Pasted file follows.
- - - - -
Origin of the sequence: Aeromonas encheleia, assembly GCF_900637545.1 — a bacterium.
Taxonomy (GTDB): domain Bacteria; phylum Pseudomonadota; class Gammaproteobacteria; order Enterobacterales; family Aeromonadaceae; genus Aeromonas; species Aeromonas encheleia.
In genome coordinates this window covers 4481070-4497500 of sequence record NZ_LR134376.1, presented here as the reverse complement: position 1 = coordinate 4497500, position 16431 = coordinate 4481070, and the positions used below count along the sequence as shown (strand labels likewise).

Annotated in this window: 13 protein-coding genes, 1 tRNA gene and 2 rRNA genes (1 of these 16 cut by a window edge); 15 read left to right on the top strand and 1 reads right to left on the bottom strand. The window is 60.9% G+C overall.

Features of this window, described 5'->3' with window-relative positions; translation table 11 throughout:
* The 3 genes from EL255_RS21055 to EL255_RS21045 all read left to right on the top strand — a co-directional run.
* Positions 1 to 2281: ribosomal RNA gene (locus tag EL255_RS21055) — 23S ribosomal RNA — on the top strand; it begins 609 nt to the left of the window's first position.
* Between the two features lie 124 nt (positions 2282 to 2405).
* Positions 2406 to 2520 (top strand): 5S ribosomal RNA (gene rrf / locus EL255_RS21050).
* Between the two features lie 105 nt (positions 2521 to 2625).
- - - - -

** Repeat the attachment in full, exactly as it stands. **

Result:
Origin of the sequence: Aeromonas encheleia, assembly GCF_900637545.1 — a bacterium.
Taxonomy (GTDB): domain Bacteria; phylum Pseudomonadota; class Gammaproteobacteria; order Enterobacterales; family Aeromonadaceae; genus Aeromonas; species Aeromonas encheleia.
In genome coordinates this window covers 4481070-4497500 of sequence record NZ_LR134376.1, presented here as the reverse complement: position 1 = coordinate 4497500, position 16431 = coordinate 4481070, and the positions used below count along the sequence as shown (strand labels likewise).

Annotated in this window: 13 protein-coding genes, 1 tRNA gene and 2 rRNA genes (1 of these 16 cut by a window edge); 15 read left to right on the top strand and 1 reads right to left on the bottom strand. The window is 60.9% G+C overall.

Features of this window, described 5'->3' with window-relative positions; translation table 11 throughout:
* The 3 genes from EL255_RS21055 to EL255_RS21045 all read left to right on the top strand — a co-directional run.
* Positions 1 to 2281: ribosomal RNA gene (locus tag EL255_RS21055) — 23S ribosomal RNA — on the top strand; it begins 609 nt to the left of the window's first position.
* Between the two features lie 124 nt (positions 2282 to 2405).
* Positions 2406 to 2520 (top strand): 5S ribosomal RNA (gene rrf / locus EL255_RS21050).
* Between the two features lie 105 nt (positions 2521 to 2625).